You can download a copy of the source here. Because Nyquist isn't quite fast enough to generate the music in real time, I have to load the file twice to produce a nice sounding version of the output. I then used LAME to encode the wave file into an mp3. And here is that very mp3 : "music". The result is slightly reminiscent of the "Frog Round", but probably only because I have Nyquist making a pretty cheesy synth voice. The major difference seems to be that the Frog Round is very beautiful whereas this piece of music was written by a robot. Everyone knows robots don't know beauty (even if they are written in LiSP.) Comments welcome. -JVT PS - For the record, I prefer Scheme.
(defun mkwave () (setf *table* (sim (scale 0.5 (build-harmonic 1.0 2048)) (scale 0.25 (build-harmonic 2.0 2048)) (scale 0.125 (build-harmonic 3.0 2048)) (scale 0.0625 (build-harmonic 4.0 2048)))) (setf *table* (list *table* (hz-to-step 1) T))) (cond ((not (boundp '*mkwave*)) (mkwave) (setf *mkwave* t))) (defun note (pitch dur) (mult (osc pitch dur *table*) (env 0.05 0.1 0.5 1.0 0.5 0.4))) (print "We tune because we care.") (defun number->pitch (n) (cond ((eq 1 n) d4) ((eq 2 n) e4) ((eq 3 n) fs4) ((eq 4 n) g4) ((eq 5 n) a4) ((eq 6 n) b4) ((eq 7 n) cs4) ((eq 8 n) d5))) (defun number-octave->pitch (n o) (+ (cond ((eq 1 n) d4) ((eq 2 n) e4) ((eq 3 n) fs4) ((eq 4 n) g4) ((eq 5 n) a4) ((eq 6 n) b4) ((eq 7 n) cs4) ((eq 8 n) d5)) (* 12 o))) (defun number->duration (n) (cond ((eq 1 n) q) ((eq 2 n) q) ((eq 3 n) i) ((eq 4 n) i) ((eq 5 n) s) ((eq 6 n) s) ((eq 7 n) s) ((eq 8 n) s))) (defun hamilton-cycle-advance (n) (cond ((eq 1 n) 4) ((eq 2 n) 1) ((eq 3 n) 6) ((eq 4 n) 3) ((eq 5 n) 8) ((eq 6 n) 5) ((eq 7 n) 2) ((eq 8 n) 7))) (defun number->note (n) (note (number->pitch n) i)) (defun number->note-statement (n) `(note ,(number->pitch n) i)) (defun numbers-octave->note-statement (npitch ndur o) `(note ,(number-octave->pitch npitch o) ,(number->duration ndur))) (defun rotate-list (l) `(,@(cdr l) ,(car l))) (setf *pitch-seed* '(1 2 3 4 5 6 7 8)) (setf *duration-seed* '(1 2 3 4 5 6 7 8)) (let ((counter 0) (tones '()) (durations '()) (current-phrase-pitch *pitch-seed*) (current-phrase-duration *duration-seed*)) (loop (cond ((<>note-statement tones durations 0))) (setf music1 (mapcar #'transform tones durations))) (setf music1 `(,@music1 ,@music1 ,@music1 ,@music1)) (flet ((transform (tones durations) (numbers-octave->note-statement tones durations (/ 12 12)))) (setf music2 (mapcar #'transform tones durations))) (setf music2 `(,@music2 ,@music2 ,@music2 ,@music2)) (flet ((transform (tones durations) (numbers-octave->note-statement tones durations (- 0 (/ 4 4))))) (setf music3 (mapcar #'transform tones durations))) (setf music3 `(,@music3 ,@music3 ,@music3 ,@music3)) (eval `(play (sim (seq ,@music1) (at 36 (seq ,@music2)) (at 72 (seq ,@music3))))))
Monday, April 23, 2007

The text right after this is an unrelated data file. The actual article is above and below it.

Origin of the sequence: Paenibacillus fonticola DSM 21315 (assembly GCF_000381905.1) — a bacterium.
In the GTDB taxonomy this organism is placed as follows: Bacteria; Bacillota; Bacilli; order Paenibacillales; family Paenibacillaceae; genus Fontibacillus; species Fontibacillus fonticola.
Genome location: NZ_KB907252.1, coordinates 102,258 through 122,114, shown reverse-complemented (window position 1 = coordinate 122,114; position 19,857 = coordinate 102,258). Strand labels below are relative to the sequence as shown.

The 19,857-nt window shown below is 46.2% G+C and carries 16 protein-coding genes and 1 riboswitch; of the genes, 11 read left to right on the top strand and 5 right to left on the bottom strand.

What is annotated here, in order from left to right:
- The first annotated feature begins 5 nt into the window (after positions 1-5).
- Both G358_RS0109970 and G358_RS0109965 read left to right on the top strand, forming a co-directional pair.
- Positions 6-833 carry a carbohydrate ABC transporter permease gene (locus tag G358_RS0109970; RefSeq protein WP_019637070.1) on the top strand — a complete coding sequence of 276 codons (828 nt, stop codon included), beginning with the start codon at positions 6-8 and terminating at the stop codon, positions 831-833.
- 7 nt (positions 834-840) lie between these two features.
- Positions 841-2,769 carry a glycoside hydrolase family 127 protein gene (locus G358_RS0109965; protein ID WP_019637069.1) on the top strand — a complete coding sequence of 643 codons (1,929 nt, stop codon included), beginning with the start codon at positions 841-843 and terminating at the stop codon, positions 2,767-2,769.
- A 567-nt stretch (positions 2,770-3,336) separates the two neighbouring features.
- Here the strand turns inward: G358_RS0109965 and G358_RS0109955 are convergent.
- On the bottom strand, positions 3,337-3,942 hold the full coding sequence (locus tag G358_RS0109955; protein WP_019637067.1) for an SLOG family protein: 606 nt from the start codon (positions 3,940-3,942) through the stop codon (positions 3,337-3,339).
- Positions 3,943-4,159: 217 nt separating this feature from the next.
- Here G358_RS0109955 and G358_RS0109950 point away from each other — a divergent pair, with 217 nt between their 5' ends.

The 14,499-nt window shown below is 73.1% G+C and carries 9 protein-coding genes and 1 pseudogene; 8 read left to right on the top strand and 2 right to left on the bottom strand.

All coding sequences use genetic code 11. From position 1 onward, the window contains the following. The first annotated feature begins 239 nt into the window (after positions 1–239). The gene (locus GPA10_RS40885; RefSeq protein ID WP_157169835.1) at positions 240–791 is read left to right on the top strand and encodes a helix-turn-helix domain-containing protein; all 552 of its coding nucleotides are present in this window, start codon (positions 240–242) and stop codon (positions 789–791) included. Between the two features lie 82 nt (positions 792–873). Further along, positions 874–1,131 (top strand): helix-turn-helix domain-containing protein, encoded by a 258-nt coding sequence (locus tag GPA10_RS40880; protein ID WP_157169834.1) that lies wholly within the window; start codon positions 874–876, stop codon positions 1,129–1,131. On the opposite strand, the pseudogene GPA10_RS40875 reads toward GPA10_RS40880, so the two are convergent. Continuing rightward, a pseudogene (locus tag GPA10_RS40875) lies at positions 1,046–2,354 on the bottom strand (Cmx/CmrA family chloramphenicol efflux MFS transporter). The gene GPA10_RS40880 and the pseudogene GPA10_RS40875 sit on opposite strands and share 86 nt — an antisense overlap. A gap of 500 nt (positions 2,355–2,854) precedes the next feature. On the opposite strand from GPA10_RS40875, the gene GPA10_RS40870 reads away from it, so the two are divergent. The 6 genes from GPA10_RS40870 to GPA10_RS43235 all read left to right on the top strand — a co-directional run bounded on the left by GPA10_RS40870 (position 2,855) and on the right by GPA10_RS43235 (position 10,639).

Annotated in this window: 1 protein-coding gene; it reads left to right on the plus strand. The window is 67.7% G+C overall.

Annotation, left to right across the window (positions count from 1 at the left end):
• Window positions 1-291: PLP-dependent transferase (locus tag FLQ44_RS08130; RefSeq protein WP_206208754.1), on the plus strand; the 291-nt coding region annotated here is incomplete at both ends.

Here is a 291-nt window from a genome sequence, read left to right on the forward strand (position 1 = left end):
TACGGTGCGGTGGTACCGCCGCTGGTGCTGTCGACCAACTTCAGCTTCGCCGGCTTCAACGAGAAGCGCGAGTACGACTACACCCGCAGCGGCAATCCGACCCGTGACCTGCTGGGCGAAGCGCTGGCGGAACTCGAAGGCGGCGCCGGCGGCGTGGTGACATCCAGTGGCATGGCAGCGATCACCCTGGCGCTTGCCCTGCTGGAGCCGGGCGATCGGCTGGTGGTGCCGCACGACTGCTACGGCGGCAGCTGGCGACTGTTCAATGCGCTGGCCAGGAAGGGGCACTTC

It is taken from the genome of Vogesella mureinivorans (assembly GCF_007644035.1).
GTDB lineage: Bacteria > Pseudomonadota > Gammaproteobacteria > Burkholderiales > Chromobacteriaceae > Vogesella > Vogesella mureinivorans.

Hello imaginary readers. "I am a creative person," I occasionally flatter myself by thinking. But creative people produce, and my track record for production is not so hot. So, I figured I would create a public viewing place for some of the things I am working on, both in terms of my research (theoretical neuroscience) and my personal interests (which are broad, but include a variety of less technical things which I frequently approach from a technical point of view.) Rather than make an introductory post which is all talk, I'd like to start by posting something which is, more or less, in a state of completion. Via my association with Tract a magazine whose purpose is to promote a dialog between artists and scientists which is inclusive of the general public, I came across a person (Vicki Ding - no web site but see Tract) who had used the mathematical idea of the Hamilton Cycle on a polygon to generate music. She had generated a few Hamilton Cycles and associated vertices with notes and played the resulting sequence but, the initial parts of "Godel, Escher, Bach" suggested to me an alternative way of constructing music based on a similar idea. A Hamilton Cycle is a path which visits each point on a graph (for example, a polygon) only once and also returns to the initial point after visiting all others. A cube has eight vertices, each of which can be associated with a note in a regular scale (I chose D Major, since it was the scale I first learned to play on the Cello). If we pick an arbitrary labeling of the vertices by notes in this scale, then the Hamilton Cycle defines a mapping of notes onto notes. If we apply this mapping eight times, we have returned to our original note, and visited every other note in the scale as well. Imagine now that we start with a D Major scale [d e f# g a b c# d] And we use the labeling and Hamilton Cycle shown in Figure 1 as our transformation. Then such a scale, after one application of the mapping, becomes: [e f# d d c# a g e] Following this scheme we can produce a "tune" (I use the term loosely) which is just the sequence of eight such note sequences, each of which derived from applying the Hamilton Cycle mapping on the previous sequence. This makes for some boring music, though, since all notes have the same duration. We can also label the corners of each cube with a duration, and let the Hamilton Cycle produce a sequence of durations for each of the notes. In order to maintain some sense of musical sanity, we can pick a sequence of eight durations which sum up to a whole measure's worth of time. One such sequence is [half-note quarter-note quarter-note eighth-note eighth-note eighth-note eighth-note] Now we have everything we need to make algorithmic music of a certain variety. I had worked this much out on paper but when I got to this point I wasn't sure how to proceed. I had worked to a limited extent with the synthesis environment CSOUND in college - a very irritating friend of mine (possibly a date rapist) had asked me to basically do his music theory homework assignment for him. It was based on the idea of making the music follow the behavior of relativistically interacting masses sort of shooting around in space. Busy as I was at the time I eventually passed the project onto a friend of mine (and I recently found and threw away the CD with the original data to be converted into sound), but not before learning a bit about CSOUND and making it make a few noises. Recently, though, I have been learning LiSP since so many of those who use it claim that it provides satorical insight into the workings of computer science. As far as I am concerned this remains (somewhat) to be seen, but my interest was enough to motivate me to write the program in Nyquist, a derivative of XLISP constructed especially for sound synthesis. The following program creates a "Hamilton Round" by first generating an 8 measure tune based on the Hamilton cycle and then playing it in a three part round with itself. The parts are shifted each by an octave from one another, and technically, its not really a round since we don't end up in the same octave we started in. Here is the code: